Dual agonist proteins for the treatment of metabolic disease
Diabetes affects 30 million people in the United States, with approximately 1.5 million diagnoses each year. Type 2 Diabetes (T2D) accounts for the majority of these cases, with many patients developing serious complications from their disease. T2D is ultimately caused by insufficient insulin production by pancreatic B-cells. Stimulating the pancreatic B cell to produce more insulin has been therapeutically useful in patients with T2D. The GLP1 receptor is expressed on pancreatic B cells and is involved in enhancing insulin secretion. GLP1 agonists have been approved by the FDA since 2005, and are frequently used in clinical settings. Fibroblast growth factor 21 (FGF21) receptor agonists may also contribute to increasing insulin secretion from pancreatic B-cells. When both GLP1 and FGF21 are targeted jointly with a fusion protein, murine models have demonstrated better glycemic control than when both are administered separately. A fusion protein that incorporates an elastin-like polypeptide (ELP) may be therapeutically advantageous, as ELP can be designed to undergo a liquid-to-solid phase transition upon injection into the body, allowing the GLP1-ELP-FGF21 fusion protein to be stored in a subcutaneous “depot” and released overtime, providing glycemic control over the course of days.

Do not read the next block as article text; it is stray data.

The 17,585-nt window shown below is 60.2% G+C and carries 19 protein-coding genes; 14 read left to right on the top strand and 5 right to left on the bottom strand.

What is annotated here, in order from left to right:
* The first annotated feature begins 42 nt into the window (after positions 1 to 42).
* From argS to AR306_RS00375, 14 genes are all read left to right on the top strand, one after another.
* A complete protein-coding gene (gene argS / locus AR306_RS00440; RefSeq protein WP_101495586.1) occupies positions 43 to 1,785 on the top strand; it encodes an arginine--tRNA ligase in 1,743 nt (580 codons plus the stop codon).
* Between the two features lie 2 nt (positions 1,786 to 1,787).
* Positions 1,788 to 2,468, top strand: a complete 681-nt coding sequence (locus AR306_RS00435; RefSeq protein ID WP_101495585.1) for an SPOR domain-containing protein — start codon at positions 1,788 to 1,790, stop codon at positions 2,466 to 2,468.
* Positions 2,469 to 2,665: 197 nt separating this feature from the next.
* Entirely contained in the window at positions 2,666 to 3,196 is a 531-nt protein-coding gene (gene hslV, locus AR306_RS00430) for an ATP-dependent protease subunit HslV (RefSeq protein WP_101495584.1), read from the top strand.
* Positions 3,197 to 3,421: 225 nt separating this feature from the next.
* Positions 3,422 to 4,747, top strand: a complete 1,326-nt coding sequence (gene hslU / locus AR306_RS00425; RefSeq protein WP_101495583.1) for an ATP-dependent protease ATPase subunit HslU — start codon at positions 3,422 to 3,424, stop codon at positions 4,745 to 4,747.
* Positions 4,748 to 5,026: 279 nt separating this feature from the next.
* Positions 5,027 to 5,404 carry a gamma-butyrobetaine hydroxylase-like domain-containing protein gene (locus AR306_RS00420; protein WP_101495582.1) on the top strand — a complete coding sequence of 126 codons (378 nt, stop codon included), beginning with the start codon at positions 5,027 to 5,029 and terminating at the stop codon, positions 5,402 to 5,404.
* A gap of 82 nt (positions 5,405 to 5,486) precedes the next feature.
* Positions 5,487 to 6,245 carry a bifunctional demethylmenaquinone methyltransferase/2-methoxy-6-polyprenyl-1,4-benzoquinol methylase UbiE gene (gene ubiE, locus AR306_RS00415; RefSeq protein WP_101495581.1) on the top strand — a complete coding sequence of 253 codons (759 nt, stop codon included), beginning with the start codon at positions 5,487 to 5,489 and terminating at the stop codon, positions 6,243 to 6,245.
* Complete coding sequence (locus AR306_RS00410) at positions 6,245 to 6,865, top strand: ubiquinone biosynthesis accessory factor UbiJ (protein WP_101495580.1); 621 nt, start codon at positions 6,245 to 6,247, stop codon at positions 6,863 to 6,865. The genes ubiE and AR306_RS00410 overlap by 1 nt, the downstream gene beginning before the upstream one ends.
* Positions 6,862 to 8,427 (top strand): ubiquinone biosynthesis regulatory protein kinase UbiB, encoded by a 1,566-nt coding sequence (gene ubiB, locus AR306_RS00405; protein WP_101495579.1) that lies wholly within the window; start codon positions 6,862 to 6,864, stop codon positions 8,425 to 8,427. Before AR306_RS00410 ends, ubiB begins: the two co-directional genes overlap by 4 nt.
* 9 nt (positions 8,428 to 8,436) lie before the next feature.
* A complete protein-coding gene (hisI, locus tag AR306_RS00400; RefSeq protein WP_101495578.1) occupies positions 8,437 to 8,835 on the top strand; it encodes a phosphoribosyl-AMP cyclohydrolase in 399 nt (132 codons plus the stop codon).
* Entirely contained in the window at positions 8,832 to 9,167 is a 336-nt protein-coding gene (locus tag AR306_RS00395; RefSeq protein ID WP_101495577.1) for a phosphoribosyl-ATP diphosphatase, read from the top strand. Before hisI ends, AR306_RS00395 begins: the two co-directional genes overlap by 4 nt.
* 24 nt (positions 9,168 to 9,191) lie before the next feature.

A recombinant GLP1-ELP-FGF21 fusion protein capable of activating both the GLP1 and FGF21 receptors has been developed and preliminary characterized in vitro by the inventors. Preliminary data shows that GLP-ELP and FGF21-ELP fusion proteins demonstrate improved glycemic control over the course of several days in diabetic mice.
Both GLP1 and FGF21 agonists are in clinical trials for post-bariatric surgery. Other metabolic diseases in which one or the other is being actively investigated in clinical trials, where potentially a combination may show efficacy include:
- Polycystic ovarian syndrome (PCOS)
- Non-alcoholic steatohepatitis (NASH)
- Maturity Onset Diabetes of the Young (MODY), Type 3
A GLP-ELP-FGF21 fusion protein would offer several advantages in the treatment of T2D, including:
- Ease of administration: the ELP fusion provides the ability to have a slow-release of the drug over the course of several days, permitting patients to have weekly or monthly injections of drug, increasing compliance.
- Targeting multiple receptors to increase pancreatic B-cell insulin secretion may have a synergistic effect over individual targeting of both receptors separately.